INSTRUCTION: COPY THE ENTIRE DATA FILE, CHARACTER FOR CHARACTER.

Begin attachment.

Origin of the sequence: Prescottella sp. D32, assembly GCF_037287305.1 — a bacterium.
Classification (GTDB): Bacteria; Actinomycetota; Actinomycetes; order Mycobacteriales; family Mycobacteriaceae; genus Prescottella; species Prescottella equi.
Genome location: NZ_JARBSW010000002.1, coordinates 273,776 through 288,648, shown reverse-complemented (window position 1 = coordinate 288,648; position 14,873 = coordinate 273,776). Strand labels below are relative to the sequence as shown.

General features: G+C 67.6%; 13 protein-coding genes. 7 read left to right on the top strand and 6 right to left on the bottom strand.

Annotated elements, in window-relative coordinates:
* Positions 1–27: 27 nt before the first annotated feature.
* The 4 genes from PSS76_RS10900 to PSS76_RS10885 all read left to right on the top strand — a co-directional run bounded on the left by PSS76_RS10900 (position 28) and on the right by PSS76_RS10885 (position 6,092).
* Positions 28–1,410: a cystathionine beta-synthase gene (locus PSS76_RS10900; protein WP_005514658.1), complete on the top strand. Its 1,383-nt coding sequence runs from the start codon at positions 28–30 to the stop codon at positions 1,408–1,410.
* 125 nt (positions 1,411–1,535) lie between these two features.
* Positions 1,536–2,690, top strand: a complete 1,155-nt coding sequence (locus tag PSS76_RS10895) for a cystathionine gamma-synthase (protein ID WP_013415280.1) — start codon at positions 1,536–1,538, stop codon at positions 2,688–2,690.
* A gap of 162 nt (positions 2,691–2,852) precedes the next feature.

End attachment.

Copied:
Origin of the sequence: Prescottella sp. D32, assembly GCF_037287305.1 — a bacterium.
Classification (GTDB): Bacteria; Actinomycetota; Actinomycetes; order Mycobacteriales; family Mycobacteriaceae; genus Prescottella; species Prescottella equi.
Genome location: NZ_JARBSW010000002.1, coordinates 273,776 through 288,648, shown reverse-complemented (window position 1 = coordinate 288,648; position 14,873 = coordinate 273,776). Strand labels below are relative to the sequence as shown.

General features: G+C 67.6%; 13 protein-coding genes. 7 read left to right on the top strand and 6 right to left on the bottom strand.

Annotated elements, in window-relative coordinates:
* Positions 1–27: 27 nt before the first annotated feature.
* The 4 genes from PSS76_RS10900 to PSS76_RS10885 all read left to right on the top strand — a co-directional run bounded on the left by PSS76_RS10900 (position 28) and on the right by PSS76_RS10885 (position 6,092).
* Positions 28–1,410: a cystathionine beta-synthase gene (locus PSS76_RS10900; protein WP_005514658.1), complete on the top strand. Its 1,383-nt coding sequence runs from the start codon at positions 28–30 to the stop codon at positions 1,408–1,410.
* 125 nt (positions 1,411–1,535) lie between these two features.
* Positions 1,536–2,690, top strand: a complete 1,155-nt coding sequence (locus tag PSS76_RS10895) for a cystathionine gamma-synthase (protein ID WP_013415280.1) — start codon at positions 1,536–1,538, stop codon at positions 2,688–2,690.
* A gap of 162 nt (positions 2,691–2,852) precedes the next feature.